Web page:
Popular social networking site Pinterest has lost two separate trademark cases- on in the US and the second in the UK. Social media giant Pinterest has been involved in trademark spats with a number of companies and have attempted to block their use of the word ÂpinÂ.
Across the pond Pinterest sued ÂPintripsÂ- a company that runs a mobile app allows its users to save flights from travel sites by ÂpinningÂ your choices on to a digital personal trio board. In 2013 Pinterest initiated legal proceedings against Pintrips for alleged misuse of its trademark.
Pinterest as a result demanded that the U.S. District Court for the Northern District of California force Pintrips to change its name and cease the use of ÂpinÂ trademarks. Pinterest also demanded an unspecified amount of damages plus interest.
US Distruct Judge Haywood Gilliam found in Pintrips favour. He dismissed two surveys that Pinterest had commissioned. The Surveys purported to show consumer confusion. The first survey Gilliam found that Âit was impossible to disaggregateÂ survey respondents who were influenced by the PIntrips name alone from those who were thinking about a Âpin buttonÂ or Âpinning functionality.Â
Gilliam commented that the term ÂpinÂ is a verb that has a widely understood meaning, and Pintrips has a fair use right to use it. He added ÂPintrips uses the term pin in the exact same way as Microsoft, Facebook, and the many other companies that have come before it: as a verb for attaching one virtual object to another.Â
Giulliam also threw out PinterestÂs claim of trademark dilution, he found that the website did not qualify as a Âfamous markÂ in 2011 and nor even in 2012 when it had a million users.
Gilliam pointed out that the two companies are in completely different businesses. He wrote ÂPinterest has no travel booking function is not working on a travel booking function and has no concrete plan to begin working in a travel booking function in the future.Â
It was reported that Pintrips was initially supposed to be called ÂFlightraxÂ. The Pintrips name was later suggested by one of the siteÂs team members, who did not know what Pinterest was at the time. At this time, Pinterest was still an invitation only site.
Whilst Gilliam acknowledged in the decision that the names look and sound similar, the judge found that PintripsÂ witnesses had offered Âcredible and detailedÂ accounts regarding the three day brainstorming workshop that resulted in the name for the company in June 2011, this was before Pinterest was the widely known company that it is today.
A Pinterest spokesperson commented via e-mail today ÂThis ruling is based on PintripsÂ ability to convince the court that they hadnÂt heard of Pinterest in 2011, while we are disappointed in that conclusion, it doesnÂt have any implications for our marks today or the future.Â
Pinterest have set out guidelines that encourage developers who are creating an app to be used along with Pinterest to use a distinctive name. It is acceptable to state that the product is to be used with Pinterest, but companies need to use a distinct brand for their app or product. Pinterest guidelines further state that companies or a brand must not use ÂPinÂ or ÂPinterestÂ in their own name. Further they should not register a domain name that contains those words and other misspellings or alterations with similar variations on Pinterest.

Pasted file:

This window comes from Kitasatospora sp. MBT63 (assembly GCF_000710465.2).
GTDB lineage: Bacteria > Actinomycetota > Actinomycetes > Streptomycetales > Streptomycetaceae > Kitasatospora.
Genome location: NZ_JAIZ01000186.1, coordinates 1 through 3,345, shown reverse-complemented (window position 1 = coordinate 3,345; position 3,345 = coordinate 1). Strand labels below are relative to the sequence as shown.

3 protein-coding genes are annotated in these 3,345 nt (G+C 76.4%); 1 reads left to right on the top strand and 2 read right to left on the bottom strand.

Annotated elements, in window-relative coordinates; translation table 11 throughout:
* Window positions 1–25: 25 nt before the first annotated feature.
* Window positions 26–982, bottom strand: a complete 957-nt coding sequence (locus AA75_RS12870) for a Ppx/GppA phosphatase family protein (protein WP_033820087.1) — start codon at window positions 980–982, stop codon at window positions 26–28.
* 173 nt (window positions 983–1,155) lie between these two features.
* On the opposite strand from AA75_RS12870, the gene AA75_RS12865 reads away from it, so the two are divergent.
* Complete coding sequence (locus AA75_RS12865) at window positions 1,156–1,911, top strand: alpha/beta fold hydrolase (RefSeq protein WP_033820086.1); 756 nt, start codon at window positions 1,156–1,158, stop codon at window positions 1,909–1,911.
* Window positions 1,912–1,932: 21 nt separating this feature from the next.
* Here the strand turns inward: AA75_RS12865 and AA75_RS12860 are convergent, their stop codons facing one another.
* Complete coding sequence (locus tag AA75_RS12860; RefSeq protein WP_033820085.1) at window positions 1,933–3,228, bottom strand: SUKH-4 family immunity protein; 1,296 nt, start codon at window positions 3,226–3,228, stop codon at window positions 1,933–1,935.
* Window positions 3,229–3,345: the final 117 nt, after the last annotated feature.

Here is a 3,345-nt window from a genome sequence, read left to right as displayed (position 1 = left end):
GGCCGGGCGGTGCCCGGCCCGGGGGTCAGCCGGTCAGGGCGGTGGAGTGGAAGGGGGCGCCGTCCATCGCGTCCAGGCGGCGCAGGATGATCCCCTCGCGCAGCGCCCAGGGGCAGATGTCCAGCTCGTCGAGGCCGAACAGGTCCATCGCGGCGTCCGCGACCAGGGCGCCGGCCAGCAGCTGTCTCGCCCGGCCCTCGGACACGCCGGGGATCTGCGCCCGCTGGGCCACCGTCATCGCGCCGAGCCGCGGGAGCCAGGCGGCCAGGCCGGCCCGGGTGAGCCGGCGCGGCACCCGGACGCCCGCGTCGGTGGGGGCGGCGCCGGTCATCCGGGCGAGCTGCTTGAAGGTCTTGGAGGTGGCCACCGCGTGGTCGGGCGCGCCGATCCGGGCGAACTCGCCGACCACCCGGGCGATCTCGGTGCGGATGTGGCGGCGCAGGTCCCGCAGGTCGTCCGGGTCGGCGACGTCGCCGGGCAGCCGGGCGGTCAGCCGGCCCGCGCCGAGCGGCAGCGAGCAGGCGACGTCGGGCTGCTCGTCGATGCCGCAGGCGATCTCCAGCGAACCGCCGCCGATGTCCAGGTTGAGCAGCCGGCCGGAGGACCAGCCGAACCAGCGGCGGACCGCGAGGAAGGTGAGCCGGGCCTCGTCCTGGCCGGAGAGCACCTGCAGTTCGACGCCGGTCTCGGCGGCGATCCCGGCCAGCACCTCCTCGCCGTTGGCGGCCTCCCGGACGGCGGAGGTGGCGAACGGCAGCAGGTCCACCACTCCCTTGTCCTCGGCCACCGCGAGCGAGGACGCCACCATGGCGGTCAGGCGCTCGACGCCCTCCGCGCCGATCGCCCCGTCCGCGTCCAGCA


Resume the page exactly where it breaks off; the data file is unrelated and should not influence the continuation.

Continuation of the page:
The lawyer for Pintrips- Edward Colbert commented: Âwords like ÂpinÂ and ÂpinningÂ have become part of the internetÂs terminology, much like ÂtrashÂ and Âyou have mailÂ. He continued Âthis case confirms that any company may use those words for their ordinary meaning and prevents a large company with significant assets from trying to seize control of a commonly used word that is part of our everyday culture.Â
In the UK the start up Free118 were at the receiving end of PinterestÂs attention. Free118 does not use a variation of the p-word in its name rather it has formulated an action that involves the word ÂpinÂ- ÂpinmydealÂ.
The UK decision emphasises the fact that the issue with Pinterest claiming infringement over ÂPinmydealÂ is that the central word in question is just too common- just as common as ÂmyÂ and ÂdealÂ. Thus it was determined that the word is too generic to be trademarks- the decision was much the same as that made in the US.
The patent and trademark attorney- Kevin Parnham who represented Free118 commented that some organisations in Germany have opposed PinterestÂs EU-wide ÂPINÂ application and currently the parties are in a cooling-off period, which may lead to a settlement negotiation. He notes ÂIt is possible the opposing partiesÂ will be paid off so Pinterest will end up with a CTM (European) registered trade mark for ÂpinÂ.
He further comments: Âthis is the holy grain for companies like PinterestÂ he points out that in Court this is likely to be a Âsqueeze argumentÂ as ÂPinÂ is descriptive Â(at least in English)Â of pinning something to something, Âso if you try and enforce the registration it is invalid.Â. This however will mean that Pinterest will have to fight this point in each national court.
He comments that his client Free118 has just won a case in the UK, where the tribunal ignored the ÂpinÂ family argument put forward by Pinterest. This means that Âanyone can use a ÂpinÂ mark provided that it is not graphically similar to PinterestÂs stylised/block and its corresponding ÂPin itÂ button. ÂOutside of the UK/English language countries there will still be arguments about how descriptive ÂpinÂ is in German/French etc., but it will certainly make life much more difficult for Pinterest in attempting to grab ÂpinÂ exclusively for themselves.Â